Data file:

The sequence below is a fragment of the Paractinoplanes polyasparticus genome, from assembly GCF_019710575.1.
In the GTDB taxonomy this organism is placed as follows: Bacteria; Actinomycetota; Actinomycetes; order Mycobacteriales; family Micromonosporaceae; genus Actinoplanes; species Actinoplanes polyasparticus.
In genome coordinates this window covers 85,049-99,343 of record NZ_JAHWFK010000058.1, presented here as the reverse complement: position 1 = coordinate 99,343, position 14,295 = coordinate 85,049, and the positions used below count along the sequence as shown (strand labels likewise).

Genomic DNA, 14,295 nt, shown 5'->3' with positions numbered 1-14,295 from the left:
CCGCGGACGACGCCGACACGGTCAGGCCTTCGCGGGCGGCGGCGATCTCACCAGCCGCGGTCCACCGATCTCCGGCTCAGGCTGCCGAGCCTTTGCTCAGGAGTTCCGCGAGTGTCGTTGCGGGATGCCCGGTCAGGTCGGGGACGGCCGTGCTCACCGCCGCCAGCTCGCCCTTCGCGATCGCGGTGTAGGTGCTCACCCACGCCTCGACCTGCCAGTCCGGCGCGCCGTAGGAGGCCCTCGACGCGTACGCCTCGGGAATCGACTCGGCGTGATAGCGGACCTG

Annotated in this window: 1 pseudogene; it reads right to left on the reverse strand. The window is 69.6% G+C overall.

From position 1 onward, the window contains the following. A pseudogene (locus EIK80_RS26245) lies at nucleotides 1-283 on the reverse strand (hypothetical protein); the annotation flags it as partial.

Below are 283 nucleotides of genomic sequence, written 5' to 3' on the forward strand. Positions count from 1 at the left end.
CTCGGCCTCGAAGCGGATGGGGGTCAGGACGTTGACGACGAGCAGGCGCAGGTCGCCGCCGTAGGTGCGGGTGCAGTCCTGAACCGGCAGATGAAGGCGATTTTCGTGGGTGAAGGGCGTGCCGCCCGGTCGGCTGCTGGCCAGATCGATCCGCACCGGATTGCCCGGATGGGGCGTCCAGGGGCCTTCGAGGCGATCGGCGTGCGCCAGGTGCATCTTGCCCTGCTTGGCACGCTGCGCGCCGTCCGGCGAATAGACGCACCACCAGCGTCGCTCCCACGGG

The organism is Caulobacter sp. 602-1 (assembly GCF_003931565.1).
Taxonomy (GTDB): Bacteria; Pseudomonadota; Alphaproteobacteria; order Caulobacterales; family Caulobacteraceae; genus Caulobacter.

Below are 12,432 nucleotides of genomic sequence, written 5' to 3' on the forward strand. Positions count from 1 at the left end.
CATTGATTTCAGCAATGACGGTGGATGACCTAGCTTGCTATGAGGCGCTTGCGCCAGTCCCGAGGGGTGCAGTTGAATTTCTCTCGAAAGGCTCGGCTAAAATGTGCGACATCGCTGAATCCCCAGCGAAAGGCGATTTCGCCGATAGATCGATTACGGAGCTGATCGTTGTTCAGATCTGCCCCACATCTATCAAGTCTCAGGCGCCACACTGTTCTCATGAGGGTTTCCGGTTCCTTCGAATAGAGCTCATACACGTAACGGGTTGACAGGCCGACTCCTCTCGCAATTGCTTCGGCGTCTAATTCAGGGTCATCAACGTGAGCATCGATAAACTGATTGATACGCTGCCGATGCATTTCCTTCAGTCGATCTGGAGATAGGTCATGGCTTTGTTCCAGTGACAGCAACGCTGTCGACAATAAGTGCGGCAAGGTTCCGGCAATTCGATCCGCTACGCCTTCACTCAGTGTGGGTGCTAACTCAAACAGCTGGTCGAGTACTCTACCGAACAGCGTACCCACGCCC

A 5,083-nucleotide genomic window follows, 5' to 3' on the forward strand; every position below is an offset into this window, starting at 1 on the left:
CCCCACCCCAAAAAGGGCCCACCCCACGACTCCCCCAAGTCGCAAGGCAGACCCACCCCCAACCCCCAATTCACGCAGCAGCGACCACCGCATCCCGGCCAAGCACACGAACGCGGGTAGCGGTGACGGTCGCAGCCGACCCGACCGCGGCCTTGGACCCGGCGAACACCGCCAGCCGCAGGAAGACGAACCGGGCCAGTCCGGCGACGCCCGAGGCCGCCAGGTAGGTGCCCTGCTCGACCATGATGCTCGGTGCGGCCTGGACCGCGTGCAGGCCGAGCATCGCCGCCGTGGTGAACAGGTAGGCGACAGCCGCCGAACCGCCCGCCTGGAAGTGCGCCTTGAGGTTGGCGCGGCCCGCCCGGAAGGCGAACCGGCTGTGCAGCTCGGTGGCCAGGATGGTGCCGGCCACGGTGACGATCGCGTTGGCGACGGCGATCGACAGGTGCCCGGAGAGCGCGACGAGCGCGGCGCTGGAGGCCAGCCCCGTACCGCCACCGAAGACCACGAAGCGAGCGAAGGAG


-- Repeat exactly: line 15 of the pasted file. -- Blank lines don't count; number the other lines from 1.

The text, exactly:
CCCCACCCCAAAAAGGGCCCACCCCACGACTCCCCCAAGTCGCAAGGCAGACCCACCCCCAACCCCCAATTCACGCAGCAGCGACCACCGCATCCCGGCCAAGCACACGAACGCGGGTAGCGGTGACGGTCGCAGCCGACCCGACCGCGGCCTTGGACCCGGCGAACACCGCCAGCCGCAGGAAGACGAACCGGGCCAGTCCGGCGACGCCCGAGGCCGCCAGGTAGGTGCCCTGCTCGACCATGATGCTCGGTGCGGCCTGGACCGCGTGCAGGCCGAGCATCGCCGCCGTGGTGAACAGGTAGGCGACAGCCGCCGAACCGCCCGCCTGGAAGTGCGCCTTGAGGTTGGCGCGGCCCGCCCGGAAGGCGAACCGGCTGTGCAGCTCGGTGGCCAGGATGGTGCCGGCCACGGTGACGATCGCGTTGGCGACGGCGATCGACAGGTGCCCGGAGAGCGCGACGAGCGCGGCGCTGGAGGCCAGCCCCGTACCGCCACCGAAGACCACGAAGCGAGCGAAGGAG